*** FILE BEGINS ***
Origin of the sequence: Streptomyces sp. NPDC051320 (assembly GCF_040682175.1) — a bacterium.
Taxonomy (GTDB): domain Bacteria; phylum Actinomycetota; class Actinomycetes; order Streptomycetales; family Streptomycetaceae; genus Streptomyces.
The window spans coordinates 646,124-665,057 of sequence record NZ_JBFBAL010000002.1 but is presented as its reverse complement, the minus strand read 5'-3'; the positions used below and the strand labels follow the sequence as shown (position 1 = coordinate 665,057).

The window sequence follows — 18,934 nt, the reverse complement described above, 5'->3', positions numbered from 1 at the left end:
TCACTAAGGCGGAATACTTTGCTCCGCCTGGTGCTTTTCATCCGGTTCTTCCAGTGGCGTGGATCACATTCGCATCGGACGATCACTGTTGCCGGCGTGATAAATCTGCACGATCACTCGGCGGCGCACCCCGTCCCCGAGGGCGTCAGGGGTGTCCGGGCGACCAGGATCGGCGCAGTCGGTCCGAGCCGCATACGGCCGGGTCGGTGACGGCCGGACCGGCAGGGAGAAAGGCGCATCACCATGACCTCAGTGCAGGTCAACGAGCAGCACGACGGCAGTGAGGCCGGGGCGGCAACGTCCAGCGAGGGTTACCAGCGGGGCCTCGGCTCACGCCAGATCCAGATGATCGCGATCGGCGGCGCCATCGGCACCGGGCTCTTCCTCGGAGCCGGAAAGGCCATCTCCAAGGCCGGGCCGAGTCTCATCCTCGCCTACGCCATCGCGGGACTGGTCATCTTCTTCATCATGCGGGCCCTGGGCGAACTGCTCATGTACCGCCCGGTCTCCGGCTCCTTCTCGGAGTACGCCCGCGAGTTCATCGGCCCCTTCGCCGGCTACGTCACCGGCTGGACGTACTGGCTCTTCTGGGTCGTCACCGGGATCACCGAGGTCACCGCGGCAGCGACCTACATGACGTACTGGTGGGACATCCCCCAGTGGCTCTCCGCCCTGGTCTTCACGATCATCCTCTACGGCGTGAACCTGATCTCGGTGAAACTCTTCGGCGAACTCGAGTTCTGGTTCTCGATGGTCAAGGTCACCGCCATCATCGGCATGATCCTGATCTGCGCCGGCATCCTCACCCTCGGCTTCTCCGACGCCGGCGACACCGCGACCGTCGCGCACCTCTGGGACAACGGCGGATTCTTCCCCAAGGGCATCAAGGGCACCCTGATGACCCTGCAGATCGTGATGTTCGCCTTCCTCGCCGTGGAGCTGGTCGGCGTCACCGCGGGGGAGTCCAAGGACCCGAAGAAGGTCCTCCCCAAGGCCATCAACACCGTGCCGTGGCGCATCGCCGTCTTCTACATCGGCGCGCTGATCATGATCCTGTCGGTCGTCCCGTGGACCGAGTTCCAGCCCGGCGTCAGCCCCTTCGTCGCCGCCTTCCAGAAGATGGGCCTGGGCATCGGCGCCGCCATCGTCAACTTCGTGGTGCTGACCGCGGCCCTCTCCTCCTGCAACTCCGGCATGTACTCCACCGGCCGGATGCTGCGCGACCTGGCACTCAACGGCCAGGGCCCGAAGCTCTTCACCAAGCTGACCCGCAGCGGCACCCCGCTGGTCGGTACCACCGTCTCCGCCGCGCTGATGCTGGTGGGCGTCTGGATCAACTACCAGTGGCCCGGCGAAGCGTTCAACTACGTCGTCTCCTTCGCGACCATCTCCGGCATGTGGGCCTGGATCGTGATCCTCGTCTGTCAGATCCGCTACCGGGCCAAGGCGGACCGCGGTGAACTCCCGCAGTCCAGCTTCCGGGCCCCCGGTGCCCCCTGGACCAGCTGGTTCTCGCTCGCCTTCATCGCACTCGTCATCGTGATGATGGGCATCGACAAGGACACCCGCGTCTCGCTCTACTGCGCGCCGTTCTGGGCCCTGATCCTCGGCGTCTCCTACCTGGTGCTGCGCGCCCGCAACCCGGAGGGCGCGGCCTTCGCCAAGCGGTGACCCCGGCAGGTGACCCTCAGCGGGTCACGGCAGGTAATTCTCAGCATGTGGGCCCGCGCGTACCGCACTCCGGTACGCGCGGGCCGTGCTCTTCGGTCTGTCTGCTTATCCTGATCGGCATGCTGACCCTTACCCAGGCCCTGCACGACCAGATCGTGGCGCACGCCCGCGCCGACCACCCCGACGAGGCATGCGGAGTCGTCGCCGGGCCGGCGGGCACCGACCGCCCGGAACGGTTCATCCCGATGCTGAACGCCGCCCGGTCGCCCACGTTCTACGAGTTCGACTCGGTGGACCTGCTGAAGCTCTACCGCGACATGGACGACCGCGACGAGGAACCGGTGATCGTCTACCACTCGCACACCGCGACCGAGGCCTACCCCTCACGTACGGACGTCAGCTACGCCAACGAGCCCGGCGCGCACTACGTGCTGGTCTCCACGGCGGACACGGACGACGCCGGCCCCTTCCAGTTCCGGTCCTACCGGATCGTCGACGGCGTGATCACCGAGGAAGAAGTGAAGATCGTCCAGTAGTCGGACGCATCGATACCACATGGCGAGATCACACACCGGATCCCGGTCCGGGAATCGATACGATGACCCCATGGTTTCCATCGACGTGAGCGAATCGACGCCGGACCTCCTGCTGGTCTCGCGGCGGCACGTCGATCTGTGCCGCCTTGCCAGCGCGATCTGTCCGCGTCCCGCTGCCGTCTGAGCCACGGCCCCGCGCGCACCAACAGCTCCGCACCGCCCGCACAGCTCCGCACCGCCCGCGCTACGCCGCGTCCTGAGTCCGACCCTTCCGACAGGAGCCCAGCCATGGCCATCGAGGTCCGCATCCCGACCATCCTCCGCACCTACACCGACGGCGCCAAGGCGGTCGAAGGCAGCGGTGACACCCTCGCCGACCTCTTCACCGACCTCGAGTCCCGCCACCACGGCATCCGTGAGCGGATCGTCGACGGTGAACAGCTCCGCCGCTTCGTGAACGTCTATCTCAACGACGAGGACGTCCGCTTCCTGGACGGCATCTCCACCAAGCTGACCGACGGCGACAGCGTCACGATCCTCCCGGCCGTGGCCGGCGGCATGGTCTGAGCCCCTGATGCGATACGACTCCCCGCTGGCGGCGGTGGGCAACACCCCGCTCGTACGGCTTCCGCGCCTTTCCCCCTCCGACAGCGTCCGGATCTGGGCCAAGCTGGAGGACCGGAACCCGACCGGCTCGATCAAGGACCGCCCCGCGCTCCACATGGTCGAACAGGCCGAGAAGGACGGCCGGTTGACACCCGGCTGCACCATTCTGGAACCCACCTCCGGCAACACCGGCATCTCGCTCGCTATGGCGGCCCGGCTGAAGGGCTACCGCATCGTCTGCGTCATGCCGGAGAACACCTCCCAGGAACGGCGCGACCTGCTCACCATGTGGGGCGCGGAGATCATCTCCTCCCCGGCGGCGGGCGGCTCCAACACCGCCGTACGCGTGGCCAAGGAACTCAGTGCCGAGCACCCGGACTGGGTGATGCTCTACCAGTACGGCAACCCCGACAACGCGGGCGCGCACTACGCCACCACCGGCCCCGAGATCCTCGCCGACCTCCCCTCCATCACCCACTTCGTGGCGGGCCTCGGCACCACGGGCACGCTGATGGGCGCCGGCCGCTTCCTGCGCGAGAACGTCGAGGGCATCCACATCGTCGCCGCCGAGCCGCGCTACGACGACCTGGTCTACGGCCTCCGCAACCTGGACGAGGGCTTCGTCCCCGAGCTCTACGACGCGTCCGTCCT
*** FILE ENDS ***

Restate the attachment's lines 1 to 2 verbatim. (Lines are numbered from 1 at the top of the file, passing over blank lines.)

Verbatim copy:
Origin of the sequence: Streptomyces sp. NPDC051320 (assembly GCF_040682175.1) — a bacterium.
Taxonomy (GTDB): domain Bacteria; phylum Actinomycetota; class Actinomycetes; order Streptomycetales; family Streptomycetaceae; genus Streptomyces.